Since this time, we have learned that the 30-day visa free travel to Belarus is only applicable to foreign nationals from certain countries and provided they arrive and leave from Minsk National Airport. The free-visa rules do not apply at international borders. For further information regarding travel visas for Belarus, read here.
Lesson #5 - Communicate clearly with each other (particularly around navigation)
“Measure twice, cut once”. Following on from the above point, if there is going to be a chief driver and a chief navigator, ensure that you both have a mutual understanding of your destination and how it is you will get there (i.e. check your route on Google Maps AND your GPS and then start driving).
The first major detour we had was in Switzerland. A windy mountain road was the fastest route to our next destination. The temperature kept dropping and the windows were fogging up. There were huge snow blocks on the side of the road (really, this should have been a strong indication) yet our GPS told us that this was the quickest way. And then, we hit a roadblock. The snow had not yet melted this high up the mountain in mid-May and there was no way we could go any further. Mind you, there was no way that the GPS could have known this fact. Google Maps DID have us going another way so the traffic update must have been linked here. Unfortunately, we lost about 2.5 hours driving and needed to make an unplanned stop at a Swiss petrol station, but sometimes the situation is out of your control and you need to adapt.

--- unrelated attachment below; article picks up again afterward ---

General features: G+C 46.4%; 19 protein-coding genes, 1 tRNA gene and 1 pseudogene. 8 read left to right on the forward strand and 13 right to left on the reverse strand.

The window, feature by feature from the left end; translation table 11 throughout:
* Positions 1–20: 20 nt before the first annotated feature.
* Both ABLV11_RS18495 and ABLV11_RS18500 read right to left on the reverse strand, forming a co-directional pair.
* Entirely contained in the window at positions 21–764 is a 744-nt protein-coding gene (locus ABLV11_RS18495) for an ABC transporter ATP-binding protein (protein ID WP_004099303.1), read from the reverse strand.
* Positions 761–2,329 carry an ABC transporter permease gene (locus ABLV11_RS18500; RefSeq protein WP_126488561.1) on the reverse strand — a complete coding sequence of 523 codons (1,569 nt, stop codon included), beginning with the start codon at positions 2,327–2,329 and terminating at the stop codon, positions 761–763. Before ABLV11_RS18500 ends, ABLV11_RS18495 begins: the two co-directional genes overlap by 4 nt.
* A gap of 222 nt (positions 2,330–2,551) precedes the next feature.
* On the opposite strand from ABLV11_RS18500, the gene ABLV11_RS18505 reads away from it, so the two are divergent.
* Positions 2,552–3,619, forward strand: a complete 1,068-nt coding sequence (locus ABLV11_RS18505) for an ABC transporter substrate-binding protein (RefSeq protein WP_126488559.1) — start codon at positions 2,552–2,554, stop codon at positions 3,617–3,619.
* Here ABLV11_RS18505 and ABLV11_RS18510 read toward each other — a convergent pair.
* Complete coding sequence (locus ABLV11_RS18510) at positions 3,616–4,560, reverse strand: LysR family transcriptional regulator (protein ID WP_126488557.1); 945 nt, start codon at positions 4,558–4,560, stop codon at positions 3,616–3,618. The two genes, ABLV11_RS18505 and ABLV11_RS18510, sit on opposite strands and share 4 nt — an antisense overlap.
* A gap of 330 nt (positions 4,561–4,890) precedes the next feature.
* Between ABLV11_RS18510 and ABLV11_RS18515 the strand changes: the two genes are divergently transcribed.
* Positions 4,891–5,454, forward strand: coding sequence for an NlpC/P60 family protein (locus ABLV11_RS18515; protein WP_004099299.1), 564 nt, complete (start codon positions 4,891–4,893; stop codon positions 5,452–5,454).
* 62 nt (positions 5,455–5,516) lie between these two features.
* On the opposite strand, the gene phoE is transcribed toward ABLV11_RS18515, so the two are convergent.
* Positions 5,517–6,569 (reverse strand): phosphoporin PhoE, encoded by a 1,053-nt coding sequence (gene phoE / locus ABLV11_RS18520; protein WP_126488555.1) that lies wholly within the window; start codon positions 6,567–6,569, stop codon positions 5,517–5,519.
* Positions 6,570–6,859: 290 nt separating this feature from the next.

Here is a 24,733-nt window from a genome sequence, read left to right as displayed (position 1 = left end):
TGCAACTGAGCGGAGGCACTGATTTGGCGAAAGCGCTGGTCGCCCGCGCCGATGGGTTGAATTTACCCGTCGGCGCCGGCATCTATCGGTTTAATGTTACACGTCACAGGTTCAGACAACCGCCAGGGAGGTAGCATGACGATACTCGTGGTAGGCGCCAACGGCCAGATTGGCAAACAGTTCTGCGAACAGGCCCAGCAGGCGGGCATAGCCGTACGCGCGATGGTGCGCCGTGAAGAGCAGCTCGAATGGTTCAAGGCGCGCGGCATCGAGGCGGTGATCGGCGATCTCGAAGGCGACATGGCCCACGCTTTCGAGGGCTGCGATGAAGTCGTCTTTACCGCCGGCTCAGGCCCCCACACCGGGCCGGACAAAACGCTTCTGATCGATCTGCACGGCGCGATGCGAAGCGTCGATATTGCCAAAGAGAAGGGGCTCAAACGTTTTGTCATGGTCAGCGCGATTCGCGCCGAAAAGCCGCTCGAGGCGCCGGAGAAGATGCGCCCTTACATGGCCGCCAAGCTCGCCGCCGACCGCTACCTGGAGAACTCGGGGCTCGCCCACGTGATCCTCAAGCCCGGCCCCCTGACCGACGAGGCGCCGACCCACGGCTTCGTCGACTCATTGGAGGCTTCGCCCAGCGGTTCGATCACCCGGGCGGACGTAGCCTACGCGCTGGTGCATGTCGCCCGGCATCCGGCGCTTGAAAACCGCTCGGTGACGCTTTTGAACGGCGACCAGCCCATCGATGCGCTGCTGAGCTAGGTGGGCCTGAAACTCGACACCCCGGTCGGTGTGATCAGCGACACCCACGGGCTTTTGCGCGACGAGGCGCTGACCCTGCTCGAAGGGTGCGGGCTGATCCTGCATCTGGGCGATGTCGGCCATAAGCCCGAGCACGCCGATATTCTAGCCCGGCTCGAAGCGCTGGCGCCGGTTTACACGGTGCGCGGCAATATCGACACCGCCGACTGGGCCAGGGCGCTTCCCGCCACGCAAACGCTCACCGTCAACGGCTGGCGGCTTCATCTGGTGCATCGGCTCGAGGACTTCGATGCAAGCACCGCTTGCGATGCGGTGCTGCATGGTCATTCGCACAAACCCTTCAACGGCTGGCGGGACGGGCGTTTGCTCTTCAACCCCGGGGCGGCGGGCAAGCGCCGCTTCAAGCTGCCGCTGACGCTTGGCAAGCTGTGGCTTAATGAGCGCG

The other memorable time was when the GPS had us driving in the middle of Florence – where you’re not supposed to drive unless you have a permit. Jas inadvertently entered the wrong address into the GPS and so we ended up down some narrow lanes among the tooting scooters and vespas. Needless to say, we are hoping not to receive any driving fines from this particular experience.
Lesson #6 - Know When Your Next Toilet Stop Is
When the road stretches out for several kilometres, you’re going to need to go when “nature calls”. This will be particularly relevant if you end up camping at locations without toilet facilities. Most petrol stations in Europe have washroom facilities (some with showers that you can pay to use) so you can find these on your GPS or Google Maps. We found in Scandinavia that the public toilets facilities along the highways or at rest stops were generally very good, modern AND always stocked with toilet paper! There were a few instances in remote areas where drop loos were your only option so make sure to always carry some toilet paper or tissues as well as some hand sanitiser.
Lesson #7 - Always Carry A Few Coins
Some European countries still rely on cash in many places. Whilst nobody likes to carry too much cash (or any at all), having some Euro coins will come in handy. It’s necessary to pay to use public toilets in some places, particularly in Italy. It usually applies to using public toilets in city centres and train stations but also some petrol stations. It will generally cost between €0.50 – €1.50.